Amazon offers to help Biden administration with vaccinations

Cases containing doses of the Pfizer-BioNTech Covid-19 vaccine are loaded into a van from a secure cold storage unit in central England. Clark said Amazon is ‘prepared to leverage our operations, information technology and communications capabilities and expertise to assist your administration’s vaccination efforts’. — AFP Inc is offering to help the Biden administration accelerate the distribution of Covid-19 vaccines, including to its own employees.

In a letter dated Jan 20, Dave Clark, the incoming chief executive officer of Amazon’s retail unit, offered his congratulations to President Joe Biden and Vice President Kamala Harris. He reiterated a request Amazon made to the Centers for Disease Control and Prevention last month asking that frontline workers among the company’s more than 800,000 US employees receive vaccines at the “earliest appropriate time”.

Even as much of Amazon’s white-collar corporate workforce at its Seattle headquarters and other offices toil from home, the company’s warehouses, cloud-computing data centers and Whole Foods Market stores have stayed open through the pandemic.

Clark said Amazon has a contract with an occupational health provider to administer vaccines at its facilities. “We are prepared to move quickly once vaccines are available,” he wrote.

Reuters reported on the letter earlier Wednesday.

“Additionally, we are prepared to leverage our operations, information technology and communications capabilities and expertise to assist your administration’s vaccination efforts,” Clark went on. “Our scale allows us to make a meaningful impact immediately” in the fight against the disease, he wrote.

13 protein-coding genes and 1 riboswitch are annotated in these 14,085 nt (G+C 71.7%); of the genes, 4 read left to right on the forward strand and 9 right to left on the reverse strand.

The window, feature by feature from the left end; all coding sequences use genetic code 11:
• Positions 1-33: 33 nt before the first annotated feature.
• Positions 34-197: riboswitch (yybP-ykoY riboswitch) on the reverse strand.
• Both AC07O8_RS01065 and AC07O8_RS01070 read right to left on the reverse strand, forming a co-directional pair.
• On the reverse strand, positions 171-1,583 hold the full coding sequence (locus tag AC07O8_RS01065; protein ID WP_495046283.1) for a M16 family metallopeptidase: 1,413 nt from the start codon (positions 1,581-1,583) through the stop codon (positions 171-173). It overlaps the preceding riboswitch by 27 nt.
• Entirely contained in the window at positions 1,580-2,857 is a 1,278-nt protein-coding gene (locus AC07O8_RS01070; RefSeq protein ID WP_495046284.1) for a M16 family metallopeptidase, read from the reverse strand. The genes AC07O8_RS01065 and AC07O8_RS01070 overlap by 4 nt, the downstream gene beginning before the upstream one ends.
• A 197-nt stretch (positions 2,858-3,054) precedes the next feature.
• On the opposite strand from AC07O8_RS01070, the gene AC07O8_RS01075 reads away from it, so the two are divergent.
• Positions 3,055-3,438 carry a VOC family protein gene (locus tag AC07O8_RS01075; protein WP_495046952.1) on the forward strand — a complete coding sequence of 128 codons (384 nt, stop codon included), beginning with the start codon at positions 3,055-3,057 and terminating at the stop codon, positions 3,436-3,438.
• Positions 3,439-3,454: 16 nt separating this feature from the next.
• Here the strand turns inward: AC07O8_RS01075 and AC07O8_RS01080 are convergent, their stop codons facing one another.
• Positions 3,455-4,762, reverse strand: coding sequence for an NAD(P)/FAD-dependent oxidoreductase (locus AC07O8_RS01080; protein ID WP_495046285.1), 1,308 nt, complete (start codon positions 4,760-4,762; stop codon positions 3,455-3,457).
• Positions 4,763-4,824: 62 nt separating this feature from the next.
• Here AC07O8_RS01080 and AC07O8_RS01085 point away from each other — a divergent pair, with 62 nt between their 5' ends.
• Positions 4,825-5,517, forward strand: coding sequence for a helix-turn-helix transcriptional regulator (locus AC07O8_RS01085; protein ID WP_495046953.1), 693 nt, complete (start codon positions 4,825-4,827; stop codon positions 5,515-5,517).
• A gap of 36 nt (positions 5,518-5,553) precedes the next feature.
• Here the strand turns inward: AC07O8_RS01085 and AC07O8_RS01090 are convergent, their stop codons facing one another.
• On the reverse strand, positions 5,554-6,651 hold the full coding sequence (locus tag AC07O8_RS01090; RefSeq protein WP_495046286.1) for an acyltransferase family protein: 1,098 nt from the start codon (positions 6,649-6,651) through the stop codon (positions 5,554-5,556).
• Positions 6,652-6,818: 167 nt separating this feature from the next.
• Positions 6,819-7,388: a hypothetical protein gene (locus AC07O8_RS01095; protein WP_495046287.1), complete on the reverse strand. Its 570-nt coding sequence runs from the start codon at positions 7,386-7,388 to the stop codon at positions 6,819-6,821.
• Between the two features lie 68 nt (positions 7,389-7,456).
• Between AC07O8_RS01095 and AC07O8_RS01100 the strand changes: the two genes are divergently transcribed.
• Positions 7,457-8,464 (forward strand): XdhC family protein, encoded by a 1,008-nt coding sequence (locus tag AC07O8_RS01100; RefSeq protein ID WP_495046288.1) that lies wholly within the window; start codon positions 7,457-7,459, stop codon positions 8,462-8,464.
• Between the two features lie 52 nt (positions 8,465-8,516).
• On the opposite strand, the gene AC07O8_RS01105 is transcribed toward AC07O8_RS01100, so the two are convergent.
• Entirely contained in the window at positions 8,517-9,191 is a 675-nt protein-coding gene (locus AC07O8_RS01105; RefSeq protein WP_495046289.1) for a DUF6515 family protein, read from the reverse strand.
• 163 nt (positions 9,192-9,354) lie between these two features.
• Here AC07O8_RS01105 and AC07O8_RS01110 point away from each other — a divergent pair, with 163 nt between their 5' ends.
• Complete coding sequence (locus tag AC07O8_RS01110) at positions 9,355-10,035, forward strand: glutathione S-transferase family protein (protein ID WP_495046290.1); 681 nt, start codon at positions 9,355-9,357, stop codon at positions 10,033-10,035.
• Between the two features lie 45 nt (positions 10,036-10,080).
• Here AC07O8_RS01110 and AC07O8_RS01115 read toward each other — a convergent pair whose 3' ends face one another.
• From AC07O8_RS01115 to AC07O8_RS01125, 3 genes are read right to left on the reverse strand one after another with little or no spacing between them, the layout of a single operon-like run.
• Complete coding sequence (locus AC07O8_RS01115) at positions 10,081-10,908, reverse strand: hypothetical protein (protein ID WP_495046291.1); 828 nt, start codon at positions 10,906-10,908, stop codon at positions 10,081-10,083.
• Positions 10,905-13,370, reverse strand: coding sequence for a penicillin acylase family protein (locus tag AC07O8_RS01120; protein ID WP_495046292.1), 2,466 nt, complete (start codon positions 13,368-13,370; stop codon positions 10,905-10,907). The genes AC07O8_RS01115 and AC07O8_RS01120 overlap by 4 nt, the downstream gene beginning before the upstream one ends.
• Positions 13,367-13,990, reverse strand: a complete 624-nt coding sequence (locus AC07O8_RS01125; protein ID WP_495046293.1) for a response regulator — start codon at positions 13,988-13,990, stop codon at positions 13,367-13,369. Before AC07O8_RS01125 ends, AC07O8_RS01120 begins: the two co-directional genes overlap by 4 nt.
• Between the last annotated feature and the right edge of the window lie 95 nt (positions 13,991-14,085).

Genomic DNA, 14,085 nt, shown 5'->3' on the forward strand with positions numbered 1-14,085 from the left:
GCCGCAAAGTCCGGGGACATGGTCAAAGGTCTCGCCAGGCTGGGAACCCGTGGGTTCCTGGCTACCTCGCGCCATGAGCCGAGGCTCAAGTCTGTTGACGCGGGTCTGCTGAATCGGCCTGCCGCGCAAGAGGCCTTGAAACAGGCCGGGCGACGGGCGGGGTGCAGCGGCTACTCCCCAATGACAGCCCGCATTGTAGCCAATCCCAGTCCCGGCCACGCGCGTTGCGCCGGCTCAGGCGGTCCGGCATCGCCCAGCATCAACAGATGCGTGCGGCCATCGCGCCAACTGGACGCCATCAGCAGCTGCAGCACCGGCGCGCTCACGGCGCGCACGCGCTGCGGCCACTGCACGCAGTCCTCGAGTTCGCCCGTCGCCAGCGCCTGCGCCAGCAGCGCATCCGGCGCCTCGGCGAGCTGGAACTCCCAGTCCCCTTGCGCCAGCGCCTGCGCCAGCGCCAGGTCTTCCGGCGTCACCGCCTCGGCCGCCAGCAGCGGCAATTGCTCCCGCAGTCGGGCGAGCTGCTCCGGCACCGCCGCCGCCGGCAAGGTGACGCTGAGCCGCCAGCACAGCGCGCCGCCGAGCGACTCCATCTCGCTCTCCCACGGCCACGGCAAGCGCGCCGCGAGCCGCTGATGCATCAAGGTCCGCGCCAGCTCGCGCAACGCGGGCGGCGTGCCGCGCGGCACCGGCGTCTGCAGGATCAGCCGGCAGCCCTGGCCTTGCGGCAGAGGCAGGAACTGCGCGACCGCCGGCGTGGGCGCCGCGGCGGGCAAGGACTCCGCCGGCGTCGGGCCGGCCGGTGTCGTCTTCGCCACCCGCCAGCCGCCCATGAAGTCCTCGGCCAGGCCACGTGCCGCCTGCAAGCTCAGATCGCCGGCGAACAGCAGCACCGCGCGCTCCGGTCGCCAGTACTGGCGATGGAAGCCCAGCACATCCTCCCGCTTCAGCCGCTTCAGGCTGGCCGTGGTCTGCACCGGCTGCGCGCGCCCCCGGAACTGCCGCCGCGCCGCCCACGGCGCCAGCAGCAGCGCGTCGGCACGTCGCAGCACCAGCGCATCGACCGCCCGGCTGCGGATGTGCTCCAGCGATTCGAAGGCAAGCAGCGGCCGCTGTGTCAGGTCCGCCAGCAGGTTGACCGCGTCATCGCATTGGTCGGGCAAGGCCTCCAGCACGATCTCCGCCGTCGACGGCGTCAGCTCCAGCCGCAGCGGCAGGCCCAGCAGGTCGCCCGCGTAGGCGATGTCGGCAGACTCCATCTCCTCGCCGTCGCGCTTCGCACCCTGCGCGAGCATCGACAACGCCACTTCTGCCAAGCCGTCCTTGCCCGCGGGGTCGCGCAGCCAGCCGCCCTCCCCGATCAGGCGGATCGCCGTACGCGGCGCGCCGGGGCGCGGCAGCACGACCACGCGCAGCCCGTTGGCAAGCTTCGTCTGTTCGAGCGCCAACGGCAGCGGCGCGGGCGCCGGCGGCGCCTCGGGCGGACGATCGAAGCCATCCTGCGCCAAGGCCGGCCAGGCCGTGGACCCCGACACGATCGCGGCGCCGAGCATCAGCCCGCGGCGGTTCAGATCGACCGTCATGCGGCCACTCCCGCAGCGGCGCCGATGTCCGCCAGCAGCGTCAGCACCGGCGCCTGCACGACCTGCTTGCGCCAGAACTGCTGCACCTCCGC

In an interview with Bloomberg Television earlier this month, Jay Carney, a former Biden staffer who now runs Amazon’s policy and communications teams, said the company had offered aid to officials working on the presidential transition. “We’ve offered suggestions, our experiences, and we’re open to any ideas the administration might have, the incoming administration might have, in how we can help,” he said.

Amazon is under pressure from regulators and Congress over its growing power, and it isn’t clear whether the Biden administration will step up that scrutiny.

Since the virus began spreading across the US, America’s second-largest private-sector employer has made major adjustments to its sprawling logistics network to accommodate social distancing. Still, Amazon last year said that some 20,000 of its employees had tested positive for the virus in the first six months of the pandemic. Some employees, lawmakers and labour officials have criticised Amazon’s response to the crisis as insufficient. – Bloomberg

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